“WhatWhat? How about, Reebok, a $$$$$ corporation, speak up THEMSELF, and not expect this woman to correct false gossip that could hurt their brand. Putting it on Beyonce is foolish and weak, and her not talking is what that feminist has decided to do.”

        um, that’s not AT ALL what I suggested, don’t put words in my mouth. if you read what I wrote, I said it’s her choice to say something or nothing. I SUPPORT her choice to remain silent. the ONLY thing I suggested she might speak out on is that companies need to be more diverse in their hiring if they expect to work with diverse clients.

    • Harryg says:

      “Not talking” is a childish power game.

    • Mumbles says:

      I think it’s a brilliant move for her to decline interviews and present it as her being mysterious and unaccessible. I remember when she did do interviews – the Dreamgirls press campaign comes to mind – and her verbal communication skills aren’t her strong point. (To be fair a lot of people have the same issue; ever sit through a Nicole Kidman or Robert Deniro interview? Yeesh.) I’m not sure if it’s online but her Letterman appearance for Dreamgirls was one of the more painful things I had seen on that show.

      That said if this story is true, good for her for using her power for good.

      • Harryg says:

        This is just what I mean, anyone intelligent sees through the “mysterious and unaccessible” bull.

    • Otaku fairy... says:

      The only good thing about her not talking is that it really highlights how thirsty, unreasonable, and bigoted some are in their contempt and disdain for her. With other liberal public figures who are women and women of color, people see all their Problematic and their Annoying and their Messy because they talk (on top of any suspicious, annoying, messy, or problematic actions they may ever take in life). Removing that element makes the petty and the irrational more obvious in the performative hate. I see your point though about why it’s uncomfortable in the 21st century to see that as positive, and why it’s uncomfortable that that kind of pressure.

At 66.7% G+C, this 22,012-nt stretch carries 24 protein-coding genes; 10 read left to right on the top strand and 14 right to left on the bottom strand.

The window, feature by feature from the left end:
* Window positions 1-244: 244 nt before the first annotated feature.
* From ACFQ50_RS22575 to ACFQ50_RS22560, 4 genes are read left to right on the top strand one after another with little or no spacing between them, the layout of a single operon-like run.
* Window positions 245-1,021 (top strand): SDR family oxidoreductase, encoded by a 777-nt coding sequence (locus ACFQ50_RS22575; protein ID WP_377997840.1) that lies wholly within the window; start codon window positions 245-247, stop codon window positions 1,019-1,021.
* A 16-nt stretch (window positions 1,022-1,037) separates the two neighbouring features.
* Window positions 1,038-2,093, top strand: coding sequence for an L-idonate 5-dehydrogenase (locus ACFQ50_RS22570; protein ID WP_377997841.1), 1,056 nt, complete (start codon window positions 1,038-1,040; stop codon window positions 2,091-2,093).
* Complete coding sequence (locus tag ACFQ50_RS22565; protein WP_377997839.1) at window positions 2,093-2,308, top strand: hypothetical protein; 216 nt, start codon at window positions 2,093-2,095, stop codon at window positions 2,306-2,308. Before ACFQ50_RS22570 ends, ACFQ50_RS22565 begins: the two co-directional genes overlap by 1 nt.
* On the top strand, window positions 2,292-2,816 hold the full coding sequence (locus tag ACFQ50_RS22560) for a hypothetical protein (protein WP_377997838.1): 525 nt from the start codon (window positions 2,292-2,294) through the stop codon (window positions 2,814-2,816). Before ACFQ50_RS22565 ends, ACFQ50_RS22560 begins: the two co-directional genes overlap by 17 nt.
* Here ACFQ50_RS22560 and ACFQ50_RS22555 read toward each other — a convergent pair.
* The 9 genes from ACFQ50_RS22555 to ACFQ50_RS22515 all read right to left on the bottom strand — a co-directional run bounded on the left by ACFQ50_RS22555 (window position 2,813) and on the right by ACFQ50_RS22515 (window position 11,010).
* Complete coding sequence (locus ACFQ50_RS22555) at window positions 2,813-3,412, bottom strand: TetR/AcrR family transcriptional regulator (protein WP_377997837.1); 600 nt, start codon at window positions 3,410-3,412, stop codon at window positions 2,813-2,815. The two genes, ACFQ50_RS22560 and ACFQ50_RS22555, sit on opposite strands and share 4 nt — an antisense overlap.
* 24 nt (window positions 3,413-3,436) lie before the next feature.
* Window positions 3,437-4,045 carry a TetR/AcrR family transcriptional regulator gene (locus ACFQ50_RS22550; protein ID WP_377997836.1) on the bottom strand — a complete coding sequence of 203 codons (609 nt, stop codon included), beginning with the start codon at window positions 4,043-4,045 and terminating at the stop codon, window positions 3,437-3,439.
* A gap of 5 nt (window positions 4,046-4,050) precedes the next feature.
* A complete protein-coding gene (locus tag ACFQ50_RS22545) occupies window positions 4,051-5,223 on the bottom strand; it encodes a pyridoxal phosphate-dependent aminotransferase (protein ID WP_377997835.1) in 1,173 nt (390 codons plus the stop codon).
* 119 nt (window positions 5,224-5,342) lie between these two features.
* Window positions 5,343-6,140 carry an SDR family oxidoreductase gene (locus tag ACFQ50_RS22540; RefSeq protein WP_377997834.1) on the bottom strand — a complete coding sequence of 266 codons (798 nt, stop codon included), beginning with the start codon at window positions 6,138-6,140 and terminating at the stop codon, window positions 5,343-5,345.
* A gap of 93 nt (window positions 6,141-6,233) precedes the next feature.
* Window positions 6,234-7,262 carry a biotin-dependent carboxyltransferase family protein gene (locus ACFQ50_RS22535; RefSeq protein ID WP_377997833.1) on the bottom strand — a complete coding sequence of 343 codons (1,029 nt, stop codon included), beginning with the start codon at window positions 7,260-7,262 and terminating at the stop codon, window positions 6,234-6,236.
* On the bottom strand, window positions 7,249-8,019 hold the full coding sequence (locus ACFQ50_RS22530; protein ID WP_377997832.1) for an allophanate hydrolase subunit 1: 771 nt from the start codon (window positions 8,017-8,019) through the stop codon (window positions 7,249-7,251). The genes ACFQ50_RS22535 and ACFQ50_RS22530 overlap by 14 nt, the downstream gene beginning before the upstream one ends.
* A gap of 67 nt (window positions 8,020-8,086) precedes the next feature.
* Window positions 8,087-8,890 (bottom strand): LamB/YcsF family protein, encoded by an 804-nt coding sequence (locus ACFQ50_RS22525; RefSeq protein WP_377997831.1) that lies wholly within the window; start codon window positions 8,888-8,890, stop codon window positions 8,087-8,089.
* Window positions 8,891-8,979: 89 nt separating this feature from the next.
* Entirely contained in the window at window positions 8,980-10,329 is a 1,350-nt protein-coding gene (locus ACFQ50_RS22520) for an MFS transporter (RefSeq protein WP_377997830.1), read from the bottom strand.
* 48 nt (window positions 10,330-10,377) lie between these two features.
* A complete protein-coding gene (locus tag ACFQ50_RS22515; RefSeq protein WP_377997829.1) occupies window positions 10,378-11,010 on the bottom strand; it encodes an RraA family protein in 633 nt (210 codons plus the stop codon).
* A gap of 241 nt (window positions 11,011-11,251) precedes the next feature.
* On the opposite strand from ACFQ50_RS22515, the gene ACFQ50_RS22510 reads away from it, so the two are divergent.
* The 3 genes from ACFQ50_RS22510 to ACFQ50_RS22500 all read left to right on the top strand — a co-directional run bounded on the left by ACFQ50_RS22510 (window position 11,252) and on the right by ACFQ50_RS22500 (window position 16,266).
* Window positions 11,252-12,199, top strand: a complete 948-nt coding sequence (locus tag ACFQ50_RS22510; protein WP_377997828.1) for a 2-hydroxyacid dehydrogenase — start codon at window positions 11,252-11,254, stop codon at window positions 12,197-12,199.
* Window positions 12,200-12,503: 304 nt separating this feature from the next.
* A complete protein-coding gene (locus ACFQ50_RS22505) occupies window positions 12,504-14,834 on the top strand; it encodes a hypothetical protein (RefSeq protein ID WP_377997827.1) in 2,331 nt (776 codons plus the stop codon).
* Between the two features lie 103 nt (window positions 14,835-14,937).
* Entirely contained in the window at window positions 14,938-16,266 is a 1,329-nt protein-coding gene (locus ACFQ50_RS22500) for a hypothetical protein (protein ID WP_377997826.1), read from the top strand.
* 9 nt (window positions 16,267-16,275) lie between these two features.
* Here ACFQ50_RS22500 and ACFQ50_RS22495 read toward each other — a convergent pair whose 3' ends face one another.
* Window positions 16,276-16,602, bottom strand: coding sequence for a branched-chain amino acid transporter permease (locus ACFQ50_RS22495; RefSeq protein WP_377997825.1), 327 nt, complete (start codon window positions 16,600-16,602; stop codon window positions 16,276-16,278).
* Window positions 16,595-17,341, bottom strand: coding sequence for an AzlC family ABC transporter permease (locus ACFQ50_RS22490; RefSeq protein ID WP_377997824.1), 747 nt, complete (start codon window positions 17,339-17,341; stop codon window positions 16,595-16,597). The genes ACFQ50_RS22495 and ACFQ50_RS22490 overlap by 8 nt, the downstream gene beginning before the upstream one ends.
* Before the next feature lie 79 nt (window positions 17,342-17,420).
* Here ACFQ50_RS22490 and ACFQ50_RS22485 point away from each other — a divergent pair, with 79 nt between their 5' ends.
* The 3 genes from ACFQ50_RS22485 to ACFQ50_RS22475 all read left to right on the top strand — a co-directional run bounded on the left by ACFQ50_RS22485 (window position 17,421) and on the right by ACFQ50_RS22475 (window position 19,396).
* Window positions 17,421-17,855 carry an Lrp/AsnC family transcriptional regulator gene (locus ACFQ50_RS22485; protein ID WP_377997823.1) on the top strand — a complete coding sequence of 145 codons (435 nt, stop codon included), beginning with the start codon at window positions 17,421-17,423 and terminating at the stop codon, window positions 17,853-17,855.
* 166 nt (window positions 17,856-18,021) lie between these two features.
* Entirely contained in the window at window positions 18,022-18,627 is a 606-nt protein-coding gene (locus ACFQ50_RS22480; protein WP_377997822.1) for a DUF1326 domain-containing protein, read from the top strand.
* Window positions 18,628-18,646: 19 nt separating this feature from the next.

4. SK says:

    I believe it! Sounds standard.

  5. IE says:

    She bought out not from HM, but from top shop

  6. Elizabeth says:

    All jobs should be attained on merit, I don’t believe in quotas, based on gender or ethnicity. If your the most qualified you should get the job end of. Complaining because a board room doesn’t look the way you want it to, negates the ability of those in that room. All sporting brands are traditionally male dominated in order to change that you have to recruit straight out of university and put in the time to ensure the correct training is given in order for your employees to thrive. You don’t just start hiring women and people of colour to tick a box and score brownie points in the media.

    • runcmc says:

      Girl wut. Are you suggesting there are no qualified female candidates? We make up a little over half of the workforce and out of those millions and millions of women and people of color, they hired NONE to top spots? And if they had it would be a “quota filling” hire?

      Yikes. I wonder what it’s like to think that way. Must be nice and easy to be someone who’s never been passed up for promotions for an endless stream of mediocre white dudes.

      • BlueSky says:

        *sigh*
        This is the mindset of probably every top executive. It must be nice to have such a cavalier attitude like yours.

        I will never ever forget the time I got called in for an interview. They already had my resume so they knew my qualifications. The minute I walked in, all of the sudden I was no longer qualified for the job. She picked apart my qualifications saying I needed more experience in a particular area. I’m sitting there like “bitch you had my resume so you knew my work history!” She then showed me around the department and no one looked like me so needless to say I didn’t get hired.

        This sh@t happens every day. People who are more than capable of doing a job and have the qualifications get passed over for jobs and promotions because they don’t look like most of the people there.

      • Carol says: